Black paint may look fine in real life, but can easily look flat, uninteresting, and featureless when in photos. Thats why learning to add depth to your black paint is important when making armor or props for cosplay! Here I will show you an easy and quick way to make your black armor really pop!
- Armor or prop to paint
- Black spray paint
- Secondary spray paint color (I’m using blue in this tutorial)
- Clear Coat
- Optional – masking or painters tape
Step 1: Pepare your painting surface
First, make sure your armor or prop is ready for paint. The armor I’m using is made with EVA foam, so I used Plastidip to prime it. There are multiple different ways you can prime various materials, so use what works best for you and your project!
Note: It does not matter what material you armor is made of or what primer you use as long as your primer and material are comparable with each other. For example, EVA foam is soft, so using a flexible primer like Plastidip is much better than priming with something rigid like wood glue. However, if you use Worbla, a rigid primer is fine since the hard plastic isn’t going to bend and flex like foam will.
Step 2: Choose your paints
You’re going to need at least two paint colors. You’ll need black for your base coat and you’ll need another color, such as blue, for your secondary color. You can use more colors if you like, but you can achieve a nice paint job with only two.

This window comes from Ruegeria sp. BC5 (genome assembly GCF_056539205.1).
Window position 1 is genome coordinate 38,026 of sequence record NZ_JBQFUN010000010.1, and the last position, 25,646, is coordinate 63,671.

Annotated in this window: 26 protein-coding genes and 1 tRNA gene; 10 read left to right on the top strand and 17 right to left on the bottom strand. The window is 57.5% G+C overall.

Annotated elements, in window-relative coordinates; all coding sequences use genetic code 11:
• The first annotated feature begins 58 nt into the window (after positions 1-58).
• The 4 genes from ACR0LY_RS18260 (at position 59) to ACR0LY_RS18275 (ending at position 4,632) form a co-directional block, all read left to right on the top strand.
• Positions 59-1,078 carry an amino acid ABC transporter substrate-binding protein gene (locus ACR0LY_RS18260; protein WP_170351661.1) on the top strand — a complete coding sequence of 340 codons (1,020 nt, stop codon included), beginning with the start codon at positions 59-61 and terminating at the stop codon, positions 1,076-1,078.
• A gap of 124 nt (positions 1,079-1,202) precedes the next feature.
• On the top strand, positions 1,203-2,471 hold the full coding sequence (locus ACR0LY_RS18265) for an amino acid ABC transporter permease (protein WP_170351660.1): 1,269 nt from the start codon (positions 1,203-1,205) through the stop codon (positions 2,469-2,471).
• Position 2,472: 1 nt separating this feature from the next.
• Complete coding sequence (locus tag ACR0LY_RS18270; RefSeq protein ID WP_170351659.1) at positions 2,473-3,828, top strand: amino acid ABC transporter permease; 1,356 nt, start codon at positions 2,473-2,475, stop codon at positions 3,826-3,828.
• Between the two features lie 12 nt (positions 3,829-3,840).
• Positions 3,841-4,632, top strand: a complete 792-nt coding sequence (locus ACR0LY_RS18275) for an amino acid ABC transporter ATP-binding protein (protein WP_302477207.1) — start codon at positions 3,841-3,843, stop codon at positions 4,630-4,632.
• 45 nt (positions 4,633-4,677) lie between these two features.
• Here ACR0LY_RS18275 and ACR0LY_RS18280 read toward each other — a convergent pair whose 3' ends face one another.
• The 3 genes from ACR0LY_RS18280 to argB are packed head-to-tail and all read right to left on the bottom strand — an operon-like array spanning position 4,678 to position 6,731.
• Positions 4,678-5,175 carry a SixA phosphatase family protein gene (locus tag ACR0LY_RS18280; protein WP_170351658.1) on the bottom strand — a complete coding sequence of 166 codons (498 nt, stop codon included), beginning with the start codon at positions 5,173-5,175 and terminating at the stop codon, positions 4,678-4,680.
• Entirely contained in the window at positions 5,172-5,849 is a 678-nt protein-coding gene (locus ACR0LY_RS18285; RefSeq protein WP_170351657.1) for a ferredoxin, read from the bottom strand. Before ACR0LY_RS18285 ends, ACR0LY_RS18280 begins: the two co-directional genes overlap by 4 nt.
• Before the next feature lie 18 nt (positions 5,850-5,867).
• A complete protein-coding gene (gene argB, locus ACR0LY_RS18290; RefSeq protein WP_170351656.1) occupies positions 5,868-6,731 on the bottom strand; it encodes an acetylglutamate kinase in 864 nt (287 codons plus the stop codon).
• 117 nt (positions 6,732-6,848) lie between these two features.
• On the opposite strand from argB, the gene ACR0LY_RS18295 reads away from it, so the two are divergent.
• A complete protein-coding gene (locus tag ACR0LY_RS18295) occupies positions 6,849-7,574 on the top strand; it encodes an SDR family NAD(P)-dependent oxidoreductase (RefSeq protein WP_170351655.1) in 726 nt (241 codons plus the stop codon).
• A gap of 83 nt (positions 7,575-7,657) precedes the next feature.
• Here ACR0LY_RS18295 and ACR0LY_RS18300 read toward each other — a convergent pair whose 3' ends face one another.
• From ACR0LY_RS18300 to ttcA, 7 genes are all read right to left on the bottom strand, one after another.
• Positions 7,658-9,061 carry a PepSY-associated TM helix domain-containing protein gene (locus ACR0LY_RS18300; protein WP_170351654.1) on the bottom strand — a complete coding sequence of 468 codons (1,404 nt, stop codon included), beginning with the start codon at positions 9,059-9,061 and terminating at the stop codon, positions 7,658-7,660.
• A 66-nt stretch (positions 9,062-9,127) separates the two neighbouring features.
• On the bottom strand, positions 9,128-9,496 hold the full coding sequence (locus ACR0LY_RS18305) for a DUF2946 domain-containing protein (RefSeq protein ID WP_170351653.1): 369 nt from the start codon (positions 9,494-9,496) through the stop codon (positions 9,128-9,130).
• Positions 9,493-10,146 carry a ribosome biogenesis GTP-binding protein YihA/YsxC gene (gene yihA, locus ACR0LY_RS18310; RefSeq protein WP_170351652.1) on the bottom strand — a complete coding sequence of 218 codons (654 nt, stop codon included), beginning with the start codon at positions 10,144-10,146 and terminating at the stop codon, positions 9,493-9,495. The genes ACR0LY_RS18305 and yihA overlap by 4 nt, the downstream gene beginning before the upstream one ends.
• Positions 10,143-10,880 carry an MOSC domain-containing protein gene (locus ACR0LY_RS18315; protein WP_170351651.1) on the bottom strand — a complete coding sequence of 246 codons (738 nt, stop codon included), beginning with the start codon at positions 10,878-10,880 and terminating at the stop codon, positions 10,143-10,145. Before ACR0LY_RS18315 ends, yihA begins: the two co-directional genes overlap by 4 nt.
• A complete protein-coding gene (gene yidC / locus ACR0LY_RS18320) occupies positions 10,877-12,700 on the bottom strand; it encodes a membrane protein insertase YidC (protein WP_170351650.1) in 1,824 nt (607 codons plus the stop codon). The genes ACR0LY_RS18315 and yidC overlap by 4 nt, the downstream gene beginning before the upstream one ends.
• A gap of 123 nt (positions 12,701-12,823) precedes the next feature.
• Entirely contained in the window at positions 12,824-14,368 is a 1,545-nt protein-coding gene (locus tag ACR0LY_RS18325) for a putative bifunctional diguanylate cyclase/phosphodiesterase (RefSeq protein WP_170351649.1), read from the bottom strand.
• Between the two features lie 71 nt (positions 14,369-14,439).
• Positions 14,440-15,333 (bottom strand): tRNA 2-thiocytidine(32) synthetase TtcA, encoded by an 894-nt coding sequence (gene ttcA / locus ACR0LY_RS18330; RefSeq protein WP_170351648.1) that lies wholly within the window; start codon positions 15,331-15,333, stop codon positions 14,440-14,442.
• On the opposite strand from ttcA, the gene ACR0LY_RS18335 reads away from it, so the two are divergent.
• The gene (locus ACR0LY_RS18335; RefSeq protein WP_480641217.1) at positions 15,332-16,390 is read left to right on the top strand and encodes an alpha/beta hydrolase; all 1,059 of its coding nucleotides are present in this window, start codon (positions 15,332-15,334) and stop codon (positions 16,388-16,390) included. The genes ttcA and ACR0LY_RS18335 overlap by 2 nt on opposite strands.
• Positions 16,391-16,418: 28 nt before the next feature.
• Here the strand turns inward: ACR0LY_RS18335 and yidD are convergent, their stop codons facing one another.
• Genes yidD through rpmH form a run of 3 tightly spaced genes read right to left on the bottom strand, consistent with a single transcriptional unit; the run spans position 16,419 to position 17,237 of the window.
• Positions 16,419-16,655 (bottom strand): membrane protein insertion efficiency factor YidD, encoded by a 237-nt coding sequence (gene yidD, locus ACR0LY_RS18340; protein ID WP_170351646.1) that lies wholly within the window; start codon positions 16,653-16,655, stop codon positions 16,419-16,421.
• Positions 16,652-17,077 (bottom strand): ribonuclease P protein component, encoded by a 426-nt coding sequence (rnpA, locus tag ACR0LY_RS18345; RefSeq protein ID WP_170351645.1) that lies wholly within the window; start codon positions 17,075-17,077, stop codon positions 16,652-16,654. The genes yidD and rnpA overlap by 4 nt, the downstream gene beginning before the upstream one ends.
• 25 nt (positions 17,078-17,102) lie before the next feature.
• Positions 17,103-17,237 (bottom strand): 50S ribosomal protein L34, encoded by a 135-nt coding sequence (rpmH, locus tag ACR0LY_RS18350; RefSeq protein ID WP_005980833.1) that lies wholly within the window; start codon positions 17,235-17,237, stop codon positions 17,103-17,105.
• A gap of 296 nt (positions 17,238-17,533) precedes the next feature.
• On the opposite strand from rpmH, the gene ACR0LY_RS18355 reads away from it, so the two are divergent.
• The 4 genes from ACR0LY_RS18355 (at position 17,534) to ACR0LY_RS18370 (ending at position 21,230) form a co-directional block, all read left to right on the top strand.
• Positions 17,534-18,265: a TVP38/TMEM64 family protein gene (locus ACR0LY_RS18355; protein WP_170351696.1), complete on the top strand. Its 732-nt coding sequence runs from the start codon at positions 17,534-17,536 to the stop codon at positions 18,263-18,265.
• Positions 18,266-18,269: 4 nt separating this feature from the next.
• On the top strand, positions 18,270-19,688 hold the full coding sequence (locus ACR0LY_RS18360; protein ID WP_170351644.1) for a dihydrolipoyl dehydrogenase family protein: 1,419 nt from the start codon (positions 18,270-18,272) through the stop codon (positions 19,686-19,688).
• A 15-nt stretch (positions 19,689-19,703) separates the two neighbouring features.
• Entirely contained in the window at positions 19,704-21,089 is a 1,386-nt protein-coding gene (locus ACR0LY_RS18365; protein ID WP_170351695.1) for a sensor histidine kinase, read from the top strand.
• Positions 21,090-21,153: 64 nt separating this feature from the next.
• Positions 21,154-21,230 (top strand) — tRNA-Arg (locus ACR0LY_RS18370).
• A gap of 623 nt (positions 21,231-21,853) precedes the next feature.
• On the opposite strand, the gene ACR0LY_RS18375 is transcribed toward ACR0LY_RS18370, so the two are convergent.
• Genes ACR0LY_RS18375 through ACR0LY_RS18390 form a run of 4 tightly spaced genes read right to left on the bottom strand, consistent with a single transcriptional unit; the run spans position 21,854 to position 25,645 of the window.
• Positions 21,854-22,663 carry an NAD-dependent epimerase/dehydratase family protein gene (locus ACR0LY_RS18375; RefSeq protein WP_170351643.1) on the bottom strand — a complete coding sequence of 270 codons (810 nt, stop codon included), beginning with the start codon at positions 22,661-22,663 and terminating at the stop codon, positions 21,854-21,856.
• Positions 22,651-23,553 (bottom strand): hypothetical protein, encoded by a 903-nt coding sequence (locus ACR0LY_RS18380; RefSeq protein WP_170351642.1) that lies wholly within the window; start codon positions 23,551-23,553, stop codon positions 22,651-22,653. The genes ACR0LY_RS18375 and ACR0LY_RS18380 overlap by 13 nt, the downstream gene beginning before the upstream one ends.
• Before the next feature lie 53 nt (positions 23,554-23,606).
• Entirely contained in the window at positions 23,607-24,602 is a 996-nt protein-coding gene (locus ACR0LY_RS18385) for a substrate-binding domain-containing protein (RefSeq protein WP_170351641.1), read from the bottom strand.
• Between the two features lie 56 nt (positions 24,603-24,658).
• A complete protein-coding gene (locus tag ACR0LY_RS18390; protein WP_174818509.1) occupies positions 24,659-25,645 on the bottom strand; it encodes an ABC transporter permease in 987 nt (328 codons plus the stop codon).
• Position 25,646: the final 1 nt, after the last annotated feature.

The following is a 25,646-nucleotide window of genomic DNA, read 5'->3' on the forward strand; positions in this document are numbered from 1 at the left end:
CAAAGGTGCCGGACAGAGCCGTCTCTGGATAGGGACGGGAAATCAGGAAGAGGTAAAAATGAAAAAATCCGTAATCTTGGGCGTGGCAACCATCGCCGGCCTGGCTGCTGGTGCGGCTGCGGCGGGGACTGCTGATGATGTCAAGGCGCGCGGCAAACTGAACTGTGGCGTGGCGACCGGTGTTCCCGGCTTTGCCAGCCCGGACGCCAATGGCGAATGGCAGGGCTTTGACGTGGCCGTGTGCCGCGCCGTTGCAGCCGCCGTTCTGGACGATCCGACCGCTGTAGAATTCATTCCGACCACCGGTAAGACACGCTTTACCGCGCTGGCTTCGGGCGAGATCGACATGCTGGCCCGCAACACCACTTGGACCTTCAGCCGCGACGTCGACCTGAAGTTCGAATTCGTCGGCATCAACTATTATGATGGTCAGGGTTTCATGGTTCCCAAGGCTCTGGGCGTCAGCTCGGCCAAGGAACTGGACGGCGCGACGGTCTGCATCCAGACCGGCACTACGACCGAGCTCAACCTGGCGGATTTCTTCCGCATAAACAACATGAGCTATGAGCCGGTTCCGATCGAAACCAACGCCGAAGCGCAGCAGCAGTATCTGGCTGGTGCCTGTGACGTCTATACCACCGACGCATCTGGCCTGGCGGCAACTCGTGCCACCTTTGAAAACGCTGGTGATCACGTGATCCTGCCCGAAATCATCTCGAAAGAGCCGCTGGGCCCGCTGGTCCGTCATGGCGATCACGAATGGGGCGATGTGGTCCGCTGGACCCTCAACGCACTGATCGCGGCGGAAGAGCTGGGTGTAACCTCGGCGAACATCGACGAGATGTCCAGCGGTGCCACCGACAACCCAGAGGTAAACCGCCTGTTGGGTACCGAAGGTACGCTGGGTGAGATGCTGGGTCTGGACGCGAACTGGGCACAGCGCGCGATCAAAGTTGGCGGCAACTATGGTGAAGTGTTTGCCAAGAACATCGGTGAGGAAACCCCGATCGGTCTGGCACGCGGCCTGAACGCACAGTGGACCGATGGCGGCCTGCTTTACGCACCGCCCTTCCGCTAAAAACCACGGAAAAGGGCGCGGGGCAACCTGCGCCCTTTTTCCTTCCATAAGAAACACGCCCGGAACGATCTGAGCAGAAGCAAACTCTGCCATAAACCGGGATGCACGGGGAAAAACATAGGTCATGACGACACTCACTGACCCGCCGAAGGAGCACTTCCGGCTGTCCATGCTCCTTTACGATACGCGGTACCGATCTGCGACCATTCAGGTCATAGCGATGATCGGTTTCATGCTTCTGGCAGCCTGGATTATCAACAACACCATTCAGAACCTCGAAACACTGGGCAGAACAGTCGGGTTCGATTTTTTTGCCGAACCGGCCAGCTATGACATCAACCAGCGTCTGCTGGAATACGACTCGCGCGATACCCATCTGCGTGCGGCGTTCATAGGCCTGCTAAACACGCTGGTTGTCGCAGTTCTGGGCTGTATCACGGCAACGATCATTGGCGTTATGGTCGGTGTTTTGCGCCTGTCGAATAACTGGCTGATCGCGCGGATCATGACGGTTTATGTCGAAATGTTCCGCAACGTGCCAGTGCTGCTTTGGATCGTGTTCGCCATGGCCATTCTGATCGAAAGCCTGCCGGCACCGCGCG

Your paint colors are going to be dependent on your character and the rest of the costume. When dealing with video game, anime, and comic book characters with black armor, clothing, or even hair, they are usually not made with pure black for the color. Instead, they are made with very dark shades of other colors, such as blue, black, green, purple, etc. (If you’d like more of an explanation on this subject, check out my Youtube Tutorial on painting black with acrylic paints!)
The character I’m making armor for is Kasumi from Dead or Alive 6. Since the rest of her costume includes a lot of blues, I’m going to be using blue for my secondary color.
Note: I chose to use a lacquer for my paint because I like the quality and finish the paint has, but you can just as easily use any other type of spray paint. Whatever you choose, just make sure you’re using the same type of paint for everything. For example, if you use lacquer for your black, you need a lacquer for your secondary color and for your clear coat. If you use an enamel paint, you need enamel for everything.
Step 3: Add your Base Coat
Once your primer is fully dry, you’ll need to add your black base coat. Above, you can see the difference between the piece with the black base coat (right) and the piece without a base coat (left). Let that coat dry.
Tips for applying spray paint:
Always read the direction on the can before starting to paint. Every kind of spray paint is different and needs to be applied a certain way to achieve the best results. The directions will tell you useful information such as dry time, re-coat time, and ideal temperature and humidity levels to apply paint in. Its the temperature is too cold, too hot, or too humid, your paint may take much much longer to dry, or it may not dry completely at all. You can also have complications such as bubbling or cracking while the paint dries if the conditions are too far off.